I'm sharing some clips from a live video conference session a few days ago with students in my online course this semester, "Mind and Nature in German Idealism." https://youtu.be/CFHSlzVns-s
The following was originally written in 2012 as a chapter in a short book titled Philosophy in a Time of Emergency. It feels relevant given our current political situation, so I'm sharing it again. The Nature of Human Freedom By Matthew T. Segall The Naturphilosoph comes to understand “Nature as subject.”1 This is not the Kantian [...]
My friend and colleague Adam Robbert has just launched The Side View. There is a ton of content on the site already, including articles and podcasts. Listen to Adam's short description of the site's aim here. Here's a link to my contribution, "Why German Idealism Matters," wherein I briefly lay out the transformative contributions of [...]
I'll be offering this course for the second time in Fall 2018 at CIIS.edu (the semester runs from late August through mid-December). Special students and auditors are welcome to enroll! Email me at firstname.lastname@example.org for more information about registration.
Below is my lecture on German Idealism and Romanticism given yesterday (Sept. 30) for MA students enrolled in an Introduction to Philosophy, Cosmology, and Consciousness course at CIIS.
A lecture I gave earlier this week in a class at CIIS on Spirit and Nature.
Leon Niemoczynski has posted a FANTASTIC interview with Iain Hamilton Grant. A small sample to wet your appetite: As directly as possible, Idealism is that philosophy that affirms the reality of the Idea. The point is not that any account of reality must be from the standpoint of the Idea, of the Ideal, or that the conceptual [...]
Introduction: From Physics to Philosophy “...how shallow, puny, and imperfect are efforts to sound the depths in the nature of things. In philosophical discussion, the merest hint of dogmatic certainty as to finality of statement is an exhibition of folly.” -Whitehead1 “Philosophy begins in wonder. And, at the end, when philosophic thought has done its [...]
For a PDF of the entire essay, click The Re-Emergence of Schelling: Philosophy in a Time of Emergency. Metaphysically (un)grounding the natural sciences Schelling’s almost complete absence in Anglophone natural philosophy for more than 150 years (aside from his powerful effects on Coleridge,168 Peirce,169 and Emerson,170 and through the intermediary of Naturphilosoph Alexander von Humboldt, his [...]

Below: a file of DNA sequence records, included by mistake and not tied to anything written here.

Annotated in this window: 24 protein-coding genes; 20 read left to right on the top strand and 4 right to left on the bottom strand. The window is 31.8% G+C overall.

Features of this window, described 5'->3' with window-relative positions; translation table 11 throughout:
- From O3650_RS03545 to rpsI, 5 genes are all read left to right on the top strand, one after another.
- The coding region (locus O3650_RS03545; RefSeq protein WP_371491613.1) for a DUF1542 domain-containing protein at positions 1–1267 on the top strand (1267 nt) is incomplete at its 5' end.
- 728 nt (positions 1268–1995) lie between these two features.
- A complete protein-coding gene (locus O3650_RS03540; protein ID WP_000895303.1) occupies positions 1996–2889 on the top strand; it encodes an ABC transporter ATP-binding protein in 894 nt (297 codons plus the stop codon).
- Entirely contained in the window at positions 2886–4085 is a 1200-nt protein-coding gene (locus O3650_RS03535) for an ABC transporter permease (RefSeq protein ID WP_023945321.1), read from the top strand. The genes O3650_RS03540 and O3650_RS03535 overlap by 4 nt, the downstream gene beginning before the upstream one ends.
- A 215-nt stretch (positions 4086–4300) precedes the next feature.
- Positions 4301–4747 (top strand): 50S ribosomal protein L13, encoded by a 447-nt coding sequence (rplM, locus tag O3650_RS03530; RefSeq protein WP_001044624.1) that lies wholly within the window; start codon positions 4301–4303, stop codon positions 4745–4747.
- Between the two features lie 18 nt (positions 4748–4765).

For a PDF of the entire essay, click The Re-Emergence of Schelling: Philosophy in a Time of Emergency. The difference between Hegel’s and Schelling’s system of philosophy Early in his philosophical career while still a high school teacher in Nuremberg,116 Hegel suggested that, as a schoolmaster of philosophy, he is committed to the belief that philosophy [...]
Again, sorry for the lack of italics. I don't know how to paste from Pages while keeping the formatting. For a PDF of the document (with italics in tact!), click: The Re-Emergence of Schelling: Philosophy in a Time of Emergency. Literature review This section assesses the reasons for the contemporary resurgence of scholarly interest in Schelling. [...]
Below are the first two sections of the essay. I'll be posting other sections in the next few days. For a PDF of the whole document, click: The Re-Emegence Schelling: Philosophy in a Time of Emergency. Unfortunately, the italicization of words and titles has been lost, and I don't feel like going through to add it [...]
I've just finished the rough draft of a comprehensive exam on the context of Schelling's thought and the reasons for his contemporary resurgence (a list of recent scholarship). The most difficult section to write was definitely the one on the difference between he and Hegel's approaches. I didn't want to caricature Hegel, but nor did [...]
In his bok The Origin and Goal of History, Karl Jaspers' claims that Schelling "clung with complete conviction to the theory that the creation of the world took place six thousand years ago, whereas today no one doubts the bone finds which prove man's life on earth to have gone on far more than a hundred [...]
Jason/Immanent Transcendence has written the first response for our summer reading group. Chapter 0 of Terrence Deacon's new book Incomplete Nature: How Mind Emerged from Matter introduces what he calls the "absential" features of the universe. According to Deacon, the defining property of every living or psychic system is that its causes are conspicuously absent from the [...]